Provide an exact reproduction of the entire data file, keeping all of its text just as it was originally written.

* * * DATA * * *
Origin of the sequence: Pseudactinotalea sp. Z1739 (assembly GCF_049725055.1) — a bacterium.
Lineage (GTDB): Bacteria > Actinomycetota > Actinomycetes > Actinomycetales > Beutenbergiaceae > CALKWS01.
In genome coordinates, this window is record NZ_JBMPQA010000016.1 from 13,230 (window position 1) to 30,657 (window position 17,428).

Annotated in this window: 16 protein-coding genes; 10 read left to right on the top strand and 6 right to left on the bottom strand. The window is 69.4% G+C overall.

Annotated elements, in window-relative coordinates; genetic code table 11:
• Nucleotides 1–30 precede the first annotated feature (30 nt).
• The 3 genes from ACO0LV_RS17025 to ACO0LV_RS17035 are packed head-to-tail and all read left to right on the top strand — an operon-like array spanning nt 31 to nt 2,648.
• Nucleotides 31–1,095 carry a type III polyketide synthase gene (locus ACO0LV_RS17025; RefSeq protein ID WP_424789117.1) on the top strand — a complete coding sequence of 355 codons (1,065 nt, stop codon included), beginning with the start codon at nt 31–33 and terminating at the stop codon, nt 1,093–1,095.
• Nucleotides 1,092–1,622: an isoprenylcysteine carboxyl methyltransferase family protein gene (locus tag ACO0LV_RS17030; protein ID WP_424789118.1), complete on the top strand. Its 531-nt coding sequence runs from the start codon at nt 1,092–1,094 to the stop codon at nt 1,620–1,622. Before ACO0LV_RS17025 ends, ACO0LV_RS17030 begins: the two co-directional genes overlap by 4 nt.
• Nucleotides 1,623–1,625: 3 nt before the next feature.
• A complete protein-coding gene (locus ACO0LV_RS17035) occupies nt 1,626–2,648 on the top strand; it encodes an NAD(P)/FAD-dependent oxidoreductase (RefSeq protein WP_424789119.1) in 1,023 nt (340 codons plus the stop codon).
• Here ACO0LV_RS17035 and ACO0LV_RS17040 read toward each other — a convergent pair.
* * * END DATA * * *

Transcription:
Origin of the sequence: Pseudactinotalea sp. Z1739 (assembly GCF_049725055.1) — a bacterium.
Lineage (GTDB): Bacteria > Actinomycetota > Actinomycetes > Actinomycetales > Beutenbergiaceae > CALKWS01.
In genome coordinates, this window is record NZ_JBMPQA010000016.1 from 13,230 (window position 1) to 30,657 (window position 17,428).

Annotated in this window: 16 protein-coding genes; 10 read left to right on the top strand and 6 right to left on the bottom strand. The window is 69.4% G+C overall.

Annotated elements, in window-relative coordinates; genetic code table 11:
• Nucleotides 1–30 precede the first annotated feature (30 nt).
• The 3 genes from ACO0LV_RS17025 to ACO0LV_RS17035 are packed head-to-tail and all read left to right on the top strand — an operon-like array spanning nt 31 to nt 2,648.
• Nucleotides 31–1,095 carry a type III polyketide synthase gene (locus ACO0LV_RS17025; RefSeq protein ID WP_424789117.1) on the top strand — a complete coding sequence of 355 codons (1,065 nt, stop codon included), beginning with the start codon at nt 31–33 and terminating at the stop codon, nt 1,093–1,095.
• Nucleotides 1,092–1,622: an isoprenylcysteine carboxyl methyltransferase family protein gene (locus tag ACO0LV_RS17030; protein ID WP_424789118.1), complete on the top strand. Its 531-nt coding sequence runs from the start codon at nt 1,092–1,094 to the stop codon at nt 1,620–1,622. Before ACO0LV_RS17025 ends, ACO0LV_RS17030 begins: the two co-directional genes overlap by 4 nt.
• Nucleotides 1,623–1,625: 3 nt before the next feature.
• A complete protein-coding gene (locus ACO0LV_RS17035) occupies nt 1,626–2,648 on the top strand; it encodes an NAD(P)/FAD-dependent oxidoreductase (RefSeq protein WP_424789119.1) in 1,023 nt (340 codons plus the stop codon).
• Here ACO0LV_RS17035 and ACO0LV_RS17040 read toward each other — a convergent pair.